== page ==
Clydebank FC under-19s secured their place in the Scottish Cup Final with a 6-1 win over Beith on Sunday.

The team rose to the occasion in our of their biggest tests, but the glory was born out of heartbreak two years ago.

Two years ago, previously as Milngavie Wanderers, the same group of players finished level on points with Hamilton after a long campaign.

The league decided to have a play-off game for the league trophy, which ended 0-0 after extra time.

Accies were crowned champions after winning the shoot-out 3-1, and Clydebank under-19s manager Scott Carson says their semi-final victory on Sunday was crafted from that day.

He said: “That was probably my lowest moment as a football coach.

“In the dressing room afterwards it was hard to watch, some of these boys were crying.

“But we’ve used that experience to get where we are.”

After moving to join up with the Bankies, the team has remained almost completely the same.

The under-19s won the league title last year, are in contention for the league this year and their win over Beith was their second semi-final win after beating Harmony Row last week.

They will now face Airdrie United in the final in May for the chance to win the trophy.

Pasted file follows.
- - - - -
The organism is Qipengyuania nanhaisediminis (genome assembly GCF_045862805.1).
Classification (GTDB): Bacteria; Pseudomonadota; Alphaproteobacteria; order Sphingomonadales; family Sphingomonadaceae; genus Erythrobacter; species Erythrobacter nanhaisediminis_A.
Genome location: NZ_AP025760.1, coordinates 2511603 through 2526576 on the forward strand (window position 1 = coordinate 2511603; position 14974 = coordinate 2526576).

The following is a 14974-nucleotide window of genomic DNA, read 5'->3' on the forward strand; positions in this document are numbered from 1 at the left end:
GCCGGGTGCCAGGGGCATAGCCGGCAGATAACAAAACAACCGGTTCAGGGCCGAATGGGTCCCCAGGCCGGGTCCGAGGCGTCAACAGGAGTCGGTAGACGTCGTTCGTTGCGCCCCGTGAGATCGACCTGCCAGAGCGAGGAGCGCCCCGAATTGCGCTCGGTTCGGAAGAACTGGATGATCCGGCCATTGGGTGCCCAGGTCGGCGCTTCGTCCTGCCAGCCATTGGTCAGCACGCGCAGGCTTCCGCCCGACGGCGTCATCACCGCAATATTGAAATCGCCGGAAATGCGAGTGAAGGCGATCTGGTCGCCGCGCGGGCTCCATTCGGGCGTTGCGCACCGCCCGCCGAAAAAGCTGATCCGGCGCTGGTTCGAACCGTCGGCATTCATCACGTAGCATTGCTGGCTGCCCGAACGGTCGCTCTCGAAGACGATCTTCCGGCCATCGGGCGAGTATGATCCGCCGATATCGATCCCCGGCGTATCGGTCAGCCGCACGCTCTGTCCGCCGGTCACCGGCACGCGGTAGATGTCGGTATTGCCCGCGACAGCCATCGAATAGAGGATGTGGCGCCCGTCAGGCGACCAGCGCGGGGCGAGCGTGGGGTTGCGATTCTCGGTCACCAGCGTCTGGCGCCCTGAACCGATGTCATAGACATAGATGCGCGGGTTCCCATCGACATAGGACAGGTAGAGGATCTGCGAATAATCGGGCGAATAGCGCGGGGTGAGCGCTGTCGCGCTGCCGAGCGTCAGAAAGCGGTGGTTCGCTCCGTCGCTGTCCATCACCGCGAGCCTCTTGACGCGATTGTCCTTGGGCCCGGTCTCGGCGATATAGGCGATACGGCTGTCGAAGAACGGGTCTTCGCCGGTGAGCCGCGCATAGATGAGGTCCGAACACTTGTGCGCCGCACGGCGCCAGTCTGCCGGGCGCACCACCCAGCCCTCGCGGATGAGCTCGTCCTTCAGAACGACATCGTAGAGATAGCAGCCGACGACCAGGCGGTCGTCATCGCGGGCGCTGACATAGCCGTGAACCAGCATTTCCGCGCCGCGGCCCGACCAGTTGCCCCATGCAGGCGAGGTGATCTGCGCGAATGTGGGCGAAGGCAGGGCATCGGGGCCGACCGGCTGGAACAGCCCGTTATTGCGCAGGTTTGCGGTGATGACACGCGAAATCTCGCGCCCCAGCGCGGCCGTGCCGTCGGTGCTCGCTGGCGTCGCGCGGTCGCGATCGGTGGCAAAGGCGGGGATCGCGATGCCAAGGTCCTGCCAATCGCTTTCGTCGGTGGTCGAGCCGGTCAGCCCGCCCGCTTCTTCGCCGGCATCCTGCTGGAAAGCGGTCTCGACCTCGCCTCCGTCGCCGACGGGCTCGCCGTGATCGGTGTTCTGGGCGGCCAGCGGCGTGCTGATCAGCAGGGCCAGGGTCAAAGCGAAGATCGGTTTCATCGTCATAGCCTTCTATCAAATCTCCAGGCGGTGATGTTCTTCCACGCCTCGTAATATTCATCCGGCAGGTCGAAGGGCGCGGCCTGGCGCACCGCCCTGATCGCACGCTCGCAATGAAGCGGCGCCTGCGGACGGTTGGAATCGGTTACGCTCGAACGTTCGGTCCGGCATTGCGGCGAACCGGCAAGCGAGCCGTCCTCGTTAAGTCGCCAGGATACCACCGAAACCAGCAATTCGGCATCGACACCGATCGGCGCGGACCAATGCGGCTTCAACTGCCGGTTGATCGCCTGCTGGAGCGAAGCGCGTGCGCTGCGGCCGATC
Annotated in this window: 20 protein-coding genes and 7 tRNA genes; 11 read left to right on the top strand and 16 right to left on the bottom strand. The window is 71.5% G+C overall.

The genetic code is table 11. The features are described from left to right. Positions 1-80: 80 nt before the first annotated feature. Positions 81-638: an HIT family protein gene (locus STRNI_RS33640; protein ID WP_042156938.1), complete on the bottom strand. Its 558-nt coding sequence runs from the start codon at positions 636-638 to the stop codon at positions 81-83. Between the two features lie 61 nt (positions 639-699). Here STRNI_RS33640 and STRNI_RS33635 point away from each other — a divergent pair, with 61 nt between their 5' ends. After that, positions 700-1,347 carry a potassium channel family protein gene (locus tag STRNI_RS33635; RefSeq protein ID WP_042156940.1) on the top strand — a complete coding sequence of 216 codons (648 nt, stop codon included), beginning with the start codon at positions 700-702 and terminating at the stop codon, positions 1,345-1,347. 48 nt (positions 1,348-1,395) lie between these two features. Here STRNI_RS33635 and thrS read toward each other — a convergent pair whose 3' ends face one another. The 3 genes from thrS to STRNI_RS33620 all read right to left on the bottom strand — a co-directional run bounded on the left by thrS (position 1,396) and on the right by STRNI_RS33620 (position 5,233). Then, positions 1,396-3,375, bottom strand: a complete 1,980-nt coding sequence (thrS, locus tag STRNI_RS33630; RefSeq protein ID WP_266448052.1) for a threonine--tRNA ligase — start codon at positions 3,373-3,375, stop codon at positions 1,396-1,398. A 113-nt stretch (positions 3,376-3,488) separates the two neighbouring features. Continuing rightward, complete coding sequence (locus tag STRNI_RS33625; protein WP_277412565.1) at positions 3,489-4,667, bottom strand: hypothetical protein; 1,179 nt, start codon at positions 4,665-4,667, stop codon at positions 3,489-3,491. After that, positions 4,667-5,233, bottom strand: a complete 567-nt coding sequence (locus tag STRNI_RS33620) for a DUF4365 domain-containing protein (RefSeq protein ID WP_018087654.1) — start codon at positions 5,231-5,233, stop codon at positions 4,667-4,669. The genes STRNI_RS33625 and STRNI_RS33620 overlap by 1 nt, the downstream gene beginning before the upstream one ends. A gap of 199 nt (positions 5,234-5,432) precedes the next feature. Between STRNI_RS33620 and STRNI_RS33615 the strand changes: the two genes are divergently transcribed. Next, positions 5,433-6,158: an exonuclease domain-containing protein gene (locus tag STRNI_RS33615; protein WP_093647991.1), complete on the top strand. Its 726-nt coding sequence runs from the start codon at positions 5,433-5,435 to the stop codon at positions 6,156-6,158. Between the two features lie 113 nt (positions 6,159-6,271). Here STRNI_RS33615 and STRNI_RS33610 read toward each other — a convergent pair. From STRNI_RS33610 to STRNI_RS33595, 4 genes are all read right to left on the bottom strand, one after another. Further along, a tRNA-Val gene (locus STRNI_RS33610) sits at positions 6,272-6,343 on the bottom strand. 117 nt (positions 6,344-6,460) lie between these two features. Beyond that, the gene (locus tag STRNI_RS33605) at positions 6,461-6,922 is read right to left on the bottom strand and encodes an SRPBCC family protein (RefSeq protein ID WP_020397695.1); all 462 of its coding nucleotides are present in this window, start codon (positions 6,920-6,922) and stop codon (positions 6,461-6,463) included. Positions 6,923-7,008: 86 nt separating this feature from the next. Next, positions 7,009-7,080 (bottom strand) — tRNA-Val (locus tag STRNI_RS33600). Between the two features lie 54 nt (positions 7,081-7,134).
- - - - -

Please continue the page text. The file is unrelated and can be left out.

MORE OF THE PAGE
And their root to the final has been particularly tough, facing some difficult opposition.

They began with a 12-2 mauling of Renfrew, before beating Spartans FC Reds 2-1.

Clydebank then overcame Arthurlie and Rutherglen Glencairn, who sit first and second in the Paisley and District League.

A 3-0 win over Pollok United in the quarters set up Sunday’s tie, and Carson said the win is simply the fruits of their labour over the years.

Carson added: “We’ve worked hard for this, this is the pinnacle of Scottish boys’ club football getting to the Scottish Cup final.

“To achieve it and be 90 minutes away from hopefully winning it but the preparation will come for that in time.”

And head coach Paul Mooney praised Clydebank’s work rate and determination in the game.

He said: “The two boys up top worked hard up top and that had a knock-on effect with the rest of the team.

“In terms of a team performance, the fight, the desire and aggression, it was definitely up there with the best we’ve played this season.

“We had a lot of hard games early on in the cup, and it’s to reach the final is definitely my greatest coaching achievement so far.”